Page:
The New Left Review gets two versions, 1# from the flipside of the Keep an Open Mind or Else single shines with gentle strings. The McCarthy At War EP version aka 2# is a slightly longer and more of a “band” take, but both are pretty satisfying. In fact the EP itself is featured in its entirety, with the anti-apartheid song The Lion Will Lie Down With The Lamb focussing on the western business economy that propped up the South African regime. This is a very bouncy piece of pop music with a message, great stuff.
Lastly we arrive at the 7 inch single (red vinyl this time) that is included here as a further bonus. Who Will Rid Me Of These Turbulent Proles? is a really good fast number, with rickety and smooth guitar lines combining well. You Had To Go And Open Your Big Mouth brings the final curtain down, funk guitar and irrepressible rhythms, much more a soul/r&b piece than anything that has gone before. A real change of pace to end with.
After this album Lætitia Sadier joined the band and they recorded their third and final collection Banking, Violence and the Inner Life Today, which was released in the spring of 1990. The record was again popular, but the band felt they had gone as far as they could and split soon afterwards. Sadier and Gane of course went onto form Stereolab to much success. Eden put together his own band Herzfeld, with Baker and Williamson opting out of performing.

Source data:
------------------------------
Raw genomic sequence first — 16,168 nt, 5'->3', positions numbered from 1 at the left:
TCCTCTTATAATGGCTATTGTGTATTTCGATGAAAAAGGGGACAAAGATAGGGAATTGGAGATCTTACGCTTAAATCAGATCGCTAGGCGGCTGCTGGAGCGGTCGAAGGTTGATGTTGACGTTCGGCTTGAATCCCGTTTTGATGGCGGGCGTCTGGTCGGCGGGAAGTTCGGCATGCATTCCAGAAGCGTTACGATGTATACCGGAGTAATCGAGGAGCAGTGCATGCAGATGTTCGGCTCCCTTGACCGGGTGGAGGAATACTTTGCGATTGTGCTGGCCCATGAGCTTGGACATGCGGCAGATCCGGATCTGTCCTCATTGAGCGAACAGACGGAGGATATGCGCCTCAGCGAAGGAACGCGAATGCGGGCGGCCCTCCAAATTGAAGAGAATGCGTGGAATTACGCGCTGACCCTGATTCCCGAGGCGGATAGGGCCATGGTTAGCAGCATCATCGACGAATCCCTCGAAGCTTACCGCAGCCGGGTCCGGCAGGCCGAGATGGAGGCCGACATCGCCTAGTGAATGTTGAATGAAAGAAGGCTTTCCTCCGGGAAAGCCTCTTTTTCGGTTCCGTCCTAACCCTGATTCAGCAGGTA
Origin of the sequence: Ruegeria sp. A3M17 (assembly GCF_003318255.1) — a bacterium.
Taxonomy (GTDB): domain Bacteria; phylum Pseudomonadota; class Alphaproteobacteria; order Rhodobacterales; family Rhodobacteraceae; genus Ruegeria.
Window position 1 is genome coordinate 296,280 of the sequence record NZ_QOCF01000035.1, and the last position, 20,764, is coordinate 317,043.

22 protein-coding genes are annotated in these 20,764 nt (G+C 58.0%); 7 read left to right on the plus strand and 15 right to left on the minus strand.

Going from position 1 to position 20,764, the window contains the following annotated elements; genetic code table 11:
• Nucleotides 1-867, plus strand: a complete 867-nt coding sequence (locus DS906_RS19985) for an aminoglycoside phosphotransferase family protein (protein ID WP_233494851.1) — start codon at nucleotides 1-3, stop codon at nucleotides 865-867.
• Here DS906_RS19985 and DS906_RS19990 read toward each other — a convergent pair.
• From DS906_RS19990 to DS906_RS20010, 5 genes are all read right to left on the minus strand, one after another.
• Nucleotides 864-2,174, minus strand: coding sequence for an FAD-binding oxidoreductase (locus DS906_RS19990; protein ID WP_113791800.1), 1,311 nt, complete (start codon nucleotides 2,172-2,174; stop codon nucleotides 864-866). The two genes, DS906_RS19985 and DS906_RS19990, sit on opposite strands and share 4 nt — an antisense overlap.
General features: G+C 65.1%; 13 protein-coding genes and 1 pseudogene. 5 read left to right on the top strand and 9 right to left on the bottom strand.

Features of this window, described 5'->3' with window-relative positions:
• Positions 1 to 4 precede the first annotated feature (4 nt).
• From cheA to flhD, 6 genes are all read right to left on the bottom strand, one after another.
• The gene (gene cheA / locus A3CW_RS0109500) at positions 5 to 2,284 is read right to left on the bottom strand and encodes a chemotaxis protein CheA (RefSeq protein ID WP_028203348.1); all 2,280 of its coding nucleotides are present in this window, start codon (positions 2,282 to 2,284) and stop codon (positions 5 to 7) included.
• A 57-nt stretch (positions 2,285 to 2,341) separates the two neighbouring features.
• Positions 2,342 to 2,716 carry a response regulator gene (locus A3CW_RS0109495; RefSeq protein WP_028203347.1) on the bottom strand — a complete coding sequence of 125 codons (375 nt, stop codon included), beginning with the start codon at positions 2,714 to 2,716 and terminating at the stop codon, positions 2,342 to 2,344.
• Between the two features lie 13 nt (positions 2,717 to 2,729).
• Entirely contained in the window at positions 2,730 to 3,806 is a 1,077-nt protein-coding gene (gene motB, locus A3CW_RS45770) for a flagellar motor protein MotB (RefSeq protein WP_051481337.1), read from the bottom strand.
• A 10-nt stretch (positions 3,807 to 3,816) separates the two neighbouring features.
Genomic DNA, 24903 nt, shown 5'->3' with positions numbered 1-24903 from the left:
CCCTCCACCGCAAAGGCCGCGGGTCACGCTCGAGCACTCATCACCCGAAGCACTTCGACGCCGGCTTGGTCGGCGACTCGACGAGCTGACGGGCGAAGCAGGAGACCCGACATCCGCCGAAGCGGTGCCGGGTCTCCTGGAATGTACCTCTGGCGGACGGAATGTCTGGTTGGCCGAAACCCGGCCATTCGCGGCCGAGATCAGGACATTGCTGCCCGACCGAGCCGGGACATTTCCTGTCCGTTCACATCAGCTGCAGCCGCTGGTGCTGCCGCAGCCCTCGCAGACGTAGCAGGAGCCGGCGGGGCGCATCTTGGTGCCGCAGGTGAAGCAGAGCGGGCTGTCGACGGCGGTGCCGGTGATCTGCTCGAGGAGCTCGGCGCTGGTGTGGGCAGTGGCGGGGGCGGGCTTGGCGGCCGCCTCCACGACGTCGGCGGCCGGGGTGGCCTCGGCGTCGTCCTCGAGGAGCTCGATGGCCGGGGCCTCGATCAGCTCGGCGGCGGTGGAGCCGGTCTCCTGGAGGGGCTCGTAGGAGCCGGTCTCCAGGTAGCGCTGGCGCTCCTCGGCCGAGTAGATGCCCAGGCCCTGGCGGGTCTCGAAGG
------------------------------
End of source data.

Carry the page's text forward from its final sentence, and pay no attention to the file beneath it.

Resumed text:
Handsomely presented in a gatefold sleeve, The Enraged Will Inherit The Earth in this form rounds up McCarthy’s work at what arguably was their peak. Both the music and words have stood the test of time, not sounding trite or dated in any way. Though such a high-spec reissue seems a little at odds with McCarthy’s firmly anti-capitalist stance, this is a great collection that brings the band back into the public eye just as a great deal of the subject matter included is becoming all the more relevant and being keenly felt in 2020. That things haven’t improved over the space of over 30 years is perhaps something we should all hang our heads about. But take heart from McCarthy on this LP, shining through the years, still a beacon of hope wrapped in smart and tuneful pop. We need them now more than ever.